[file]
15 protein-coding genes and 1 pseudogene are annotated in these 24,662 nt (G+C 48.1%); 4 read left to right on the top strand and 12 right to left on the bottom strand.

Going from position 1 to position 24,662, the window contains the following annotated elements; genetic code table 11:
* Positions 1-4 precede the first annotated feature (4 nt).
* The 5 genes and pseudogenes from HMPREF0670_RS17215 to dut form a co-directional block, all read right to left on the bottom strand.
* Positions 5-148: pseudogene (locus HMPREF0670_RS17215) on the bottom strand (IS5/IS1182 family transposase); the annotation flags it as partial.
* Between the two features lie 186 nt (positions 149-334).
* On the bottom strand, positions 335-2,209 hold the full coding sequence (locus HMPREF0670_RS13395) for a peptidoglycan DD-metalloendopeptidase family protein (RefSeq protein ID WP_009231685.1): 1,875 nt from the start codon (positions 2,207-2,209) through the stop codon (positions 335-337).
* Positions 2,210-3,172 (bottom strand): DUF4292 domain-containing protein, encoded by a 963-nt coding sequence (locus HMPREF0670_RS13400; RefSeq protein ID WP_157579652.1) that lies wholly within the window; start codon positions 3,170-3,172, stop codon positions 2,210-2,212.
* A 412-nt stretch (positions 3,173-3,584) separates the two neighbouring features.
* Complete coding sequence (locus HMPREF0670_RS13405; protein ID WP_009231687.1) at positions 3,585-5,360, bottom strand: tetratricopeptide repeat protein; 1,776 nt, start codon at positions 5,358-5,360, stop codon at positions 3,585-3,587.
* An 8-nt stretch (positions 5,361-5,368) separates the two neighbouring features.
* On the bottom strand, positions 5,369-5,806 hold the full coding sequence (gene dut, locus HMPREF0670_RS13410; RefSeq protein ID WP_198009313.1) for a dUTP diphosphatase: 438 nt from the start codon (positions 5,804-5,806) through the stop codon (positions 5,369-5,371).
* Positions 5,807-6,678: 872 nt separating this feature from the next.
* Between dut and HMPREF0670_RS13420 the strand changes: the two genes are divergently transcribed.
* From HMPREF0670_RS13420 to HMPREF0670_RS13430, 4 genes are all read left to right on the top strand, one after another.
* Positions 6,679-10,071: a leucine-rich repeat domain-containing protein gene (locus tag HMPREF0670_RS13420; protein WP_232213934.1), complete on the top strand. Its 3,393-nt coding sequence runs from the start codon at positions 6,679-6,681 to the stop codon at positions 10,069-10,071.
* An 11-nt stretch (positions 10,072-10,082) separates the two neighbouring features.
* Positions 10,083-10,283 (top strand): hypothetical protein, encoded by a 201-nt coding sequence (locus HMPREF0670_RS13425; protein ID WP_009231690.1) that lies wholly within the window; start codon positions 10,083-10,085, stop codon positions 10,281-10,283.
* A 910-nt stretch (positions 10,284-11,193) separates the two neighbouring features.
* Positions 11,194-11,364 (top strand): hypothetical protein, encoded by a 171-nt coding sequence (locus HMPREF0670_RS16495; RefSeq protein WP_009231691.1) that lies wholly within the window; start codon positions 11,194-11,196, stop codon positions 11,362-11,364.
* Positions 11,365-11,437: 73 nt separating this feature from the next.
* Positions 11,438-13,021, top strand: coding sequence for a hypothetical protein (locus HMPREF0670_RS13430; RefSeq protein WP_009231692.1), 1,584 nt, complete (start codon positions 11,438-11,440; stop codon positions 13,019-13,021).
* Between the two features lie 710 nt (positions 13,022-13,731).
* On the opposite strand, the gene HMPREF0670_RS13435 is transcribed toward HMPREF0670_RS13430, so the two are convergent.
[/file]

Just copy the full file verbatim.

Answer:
15 protein-coding genes and 1 pseudogene are annotated in these 24,662 nt (G+C 48.1%); 4 read left to right on the top strand and 12 right to left on the bottom strand.

Going from position 1 to position 24,662, the window contains the following annotated elements; genetic code table 11:
* Positions 1-4 precede the first annotated feature (4 nt).
* The 5 genes and pseudogenes from HMPREF0670_RS17215 to dut form a co-directional block, all read right to left on the bottom strand.
* Positions 5-148: pseudogene (locus HMPREF0670_RS17215) on the bottom strand (IS5/IS1182 family transposase); the annotation flags it as partial.
* Between the two features lie 186 nt (positions 149-334).
* On the bottom strand, positions 335-2,209 hold the full coding sequence (locus HMPREF0670_RS13395) for a peptidoglycan DD-metalloendopeptidase family protein (RefSeq protein ID WP_009231685.1): 1,875 nt from the start codon (positions 2,207-2,209) through the stop codon (positions 335-337).
* Positions 2,210-3,172 (bottom strand): DUF4292 domain-containing protein, encoded by a 963-nt coding sequence (locus HMPREF0670_RS13400; RefSeq protein ID WP_157579652.1) that lies wholly within the window; start codon positions 3,170-3,172, stop codon positions 2,210-2,212.
* A 412-nt stretch (positions 3,173-3,584) separates the two neighbouring features.
* Complete coding sequence (locus HMPREF0670_RS13405; protein ID WP_009231687.1) at positions 3,585-5,360, bottom strand: tetratricopeptide repeat protein; 1,776 nt, start codon at positions 5,358-5,360, stop codon at positions 3,585-3,587.
* An 8-nt stretch (positions 5,361-5,368) separates the two neighbouring features.
* On the bottom strand, positions 5,369-5,806 hold the full coding sequence (gene dut, locus HMPREF0670_RS13410; RefSeq protein ID WP_198009313.1) for a dUTP diphosphatase: 438 nt from the start codon (positions 5,804-5,806) through the stop codon (positions 5,369-5,371).
* Positions 5,807-6,678: 872 nt separating this feature from the next.
* Between dut and HMPREF0670_RS13420 the strand changes: the two genes are divergently transcribed.
* From HMPREF0670_RS13420 to HMPREF0670_RS13430, 4 genes are all read left to right on the top strand, one after another.
* Positions 6,679-10,071: a leucine-rich repeat domain-containing protein gene (locus tag HMPREF0670_RS13420; protein WP_232213934.1), complete on the top strand. Its 3,393-nt coding sequence runs from the start codon at positions 6,679-6,681 to the stop codon at positions 10,069-10,071.
* An 11-nt stretch (positions 10,072-10,082) separates the two neighbouring features.
* Positions 10,083-10,283 (top strand): hypothetical protein, encoded by a 201-nt coding sequence (locus HMPREF0670_RS13425; protein ID WP_009231690.1) that lies wholly within the window; start codon positions 10,083-10,085, stop codon positions 10,281-10,283.
* A 910-nt stretch (positions 10,284-11,193) separates the two neighbouring features.
* Positions 11,194-11,364 (top strand): hypothetical protein, encoded by a 171-nt coding sequence (locus HMPREF0670_RS16495; RefSeq protein WP_009231691.1) that lies wholly within the window; start codon positions 11,194-11,196, stop codon positions 11,362-11,364.
* Positions 11,365-11,437: 73 nt separating this feature from the next.
* Positions 11,438-13,021, top strand: coding sequence for a hypothetical protein (locus HMPREF0670_RS13430; RefSeq protein WP_009231692.1), 1,584 nt, complete (start codon positions 11,438-11,440; stop codon positions 13,019-13,021).
* Between the two features lie 710 nt (positions 13,022-13,731).
* On the opposite strand, the gene HMPREF0670_RS13435 is transcribed toward HMPREF0670_RS13430, so the two are convergent.